# Recursive Raytracing, on GPU Hardware without Recursion

2010, Dr. Lawlor, CS 481/681, CS, UAF

It's really surprisingly easy to add true reflections to a raytracer.  If we start with the global "find_color" function, originally something like this:
`// Look up the color of the world viewed along this rayvec4 find_color(vec3 rayStart,vec3 rayDir) {	ray_intersection i = closest_hit(rayStart,rayDir); // geometric search	return light_intersection(i); // diffuse + specular}`
To support perfect mirror reflection, you just add a recursive call to "find_color", that searches along the reflected ray:
`// Recursively look up the color of the world viewed along this rayvec4 find_color(vec3 rayStart,vec3 rayDir) {	ray_intersection i = closest_hit(rayStart,rayDir); // geometric search	vec4 local = light_intersection(i); // diffuse + specular	vec4 remote = find_color(i.hit_location,reflect(rayDir,i.normal)); // recurse!	return local*(1.0-i.mirror) + remote*i.mirror;}`
Unfortunately, the current generation of GPU hardware doesn't support recursive functions.  This is a hardware limitation, due to the fact that functions are inlined, so there isn't a runtime call stack.

But luckily, we can actually transform recursion into iteration quite generally.  For example, here's a typical for loop, written with recursion:
`void recursive(int i) {	if (i<10) {		cout<<"I'm at recursion "<<i<<"\n";		recursive(i+1);	}}int foo(void) {	recursive(0);		// Iterative version	for (int i=0;i<10;i++) {		cout<<"I'm at iteration "<<i<<"\n";	}	return 0;}`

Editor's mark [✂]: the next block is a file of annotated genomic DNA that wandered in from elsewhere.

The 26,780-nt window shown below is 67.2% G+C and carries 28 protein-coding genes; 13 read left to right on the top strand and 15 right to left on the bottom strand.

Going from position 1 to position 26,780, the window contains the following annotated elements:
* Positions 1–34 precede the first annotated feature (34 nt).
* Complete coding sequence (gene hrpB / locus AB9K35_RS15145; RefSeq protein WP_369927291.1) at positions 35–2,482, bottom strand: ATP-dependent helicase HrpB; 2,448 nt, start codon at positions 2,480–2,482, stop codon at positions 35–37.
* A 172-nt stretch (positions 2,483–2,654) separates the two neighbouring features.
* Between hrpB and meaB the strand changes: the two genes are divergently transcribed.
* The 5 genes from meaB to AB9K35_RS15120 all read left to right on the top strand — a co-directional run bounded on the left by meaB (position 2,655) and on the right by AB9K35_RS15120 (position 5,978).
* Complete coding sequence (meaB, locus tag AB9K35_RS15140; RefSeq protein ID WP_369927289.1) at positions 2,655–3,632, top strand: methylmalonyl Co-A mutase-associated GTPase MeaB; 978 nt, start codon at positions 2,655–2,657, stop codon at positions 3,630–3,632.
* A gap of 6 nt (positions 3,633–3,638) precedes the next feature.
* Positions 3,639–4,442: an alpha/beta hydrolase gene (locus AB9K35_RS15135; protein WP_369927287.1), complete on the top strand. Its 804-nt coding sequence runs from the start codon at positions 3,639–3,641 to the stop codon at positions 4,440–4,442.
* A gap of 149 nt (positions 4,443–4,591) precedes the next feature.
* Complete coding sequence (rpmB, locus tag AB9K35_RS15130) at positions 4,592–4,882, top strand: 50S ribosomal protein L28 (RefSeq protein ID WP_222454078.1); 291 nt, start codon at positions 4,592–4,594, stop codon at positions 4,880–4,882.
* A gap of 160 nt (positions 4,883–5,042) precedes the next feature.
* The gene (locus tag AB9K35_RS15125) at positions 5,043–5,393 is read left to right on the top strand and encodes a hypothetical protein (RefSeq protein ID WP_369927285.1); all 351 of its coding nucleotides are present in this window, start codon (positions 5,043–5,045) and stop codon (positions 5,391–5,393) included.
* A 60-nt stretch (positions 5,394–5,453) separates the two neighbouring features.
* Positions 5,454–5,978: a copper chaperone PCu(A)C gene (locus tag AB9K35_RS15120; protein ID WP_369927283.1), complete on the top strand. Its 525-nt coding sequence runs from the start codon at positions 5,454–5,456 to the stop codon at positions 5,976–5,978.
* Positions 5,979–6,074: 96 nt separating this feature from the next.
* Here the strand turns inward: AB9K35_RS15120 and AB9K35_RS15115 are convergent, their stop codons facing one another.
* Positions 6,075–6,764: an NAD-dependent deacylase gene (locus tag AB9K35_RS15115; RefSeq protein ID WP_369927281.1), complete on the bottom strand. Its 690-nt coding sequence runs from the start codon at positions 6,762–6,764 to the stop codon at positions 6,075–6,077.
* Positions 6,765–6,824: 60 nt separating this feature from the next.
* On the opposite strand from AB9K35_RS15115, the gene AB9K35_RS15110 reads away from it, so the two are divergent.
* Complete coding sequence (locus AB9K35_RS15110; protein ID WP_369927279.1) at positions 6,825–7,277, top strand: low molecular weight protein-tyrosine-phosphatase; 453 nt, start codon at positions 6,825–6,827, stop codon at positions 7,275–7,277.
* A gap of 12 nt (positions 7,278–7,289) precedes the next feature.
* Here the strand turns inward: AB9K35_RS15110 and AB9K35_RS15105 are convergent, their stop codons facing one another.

(Try this in NetRun now!)

It's a little bit more complicated to support recursive functions that modify their return value, like this example.  The trick is to accumulate all the "0.5*i" multiplications into a single cumulative scale factor:
`float recursive(int i) {	if (i<10) {		cout<<"I'm at recursion "<<i<<"\n";		return 0.5*i*recursive(i+1);	}	else return 1.0; // base case}int foo(void) {	cout<<"Recursive: "<<recursive(1)<<"\n\n";		float scale=1.0;	for (int i=1;i<10;i++) {		cout<<"I'm at iteration "<<i<<"\n";		scale*=0.5*i;	}	cout<<"Iterative: "<<scale*1.0<<"\n";		return 0;}`

(Try this in NetRun now!)

We can apply this same trick to transform a recursive raytracer into an iterative loop over ray bounces.
`// Recursively look up the color of the world viewed along this rayvec4 find_color(vec3 rayStart,vec3 rayDir) {	ray_intersection i = closest_hit(rayStart,rayDir); // geometric search	vec4 local = light_intersection(i); // diffuse + specular	vec4 remote = find_color(i.hit_location,reflect(rayDir,i.normal)); // recurse!	return local*(1.0-i.mirror) + remote*i.mirror;}`
Transformed to iteration, we need a "contribution" variable to account for all the recursive "i.mirror" factors from previous bounces:
`// Iteratively look up the color of the world viewed along this rayvec4 find_color(vec3 rayStart,vec3 rayDir) {	vec4 finalColor=vec4(0.0);	float contribution=1.0; // fraction of my color to add to finalColor	for (int raybounce=0;raybounce<max_bounces;raybounce++) {		ray_intersection i = closest_hit(rayStart,rayDir); // geometric search		vec4 local = light_intersection(i); // diffuse + specular		finalColor += local*(1.0-i.mirror)*contribution;		contribution *= i.mirror; // <- scale down all subsequent rays		rayStart=i.hit_location; // set up for next bounce		rayDir=reflect(rayDir,i.normal);	}	return finalColor;}`
This iterative version works great on the GPU, and the cumulative "contribution" scale factor even suggests an optimization: stop looping when the cumulative impact drops below some quality threshold:
`// Iteratively look up the color of the world viewed along this rayvec4 find_color(vec3 rayStart,vec3 rayDir) {	... as before ...	for (int raybounce=0;raybounce<max_bounces;raybounce++) {		... as before ...		if (contribution<0.01) break; // give up--no impact on final color	}	return finalColor;}`
See the example code for a worked-out example.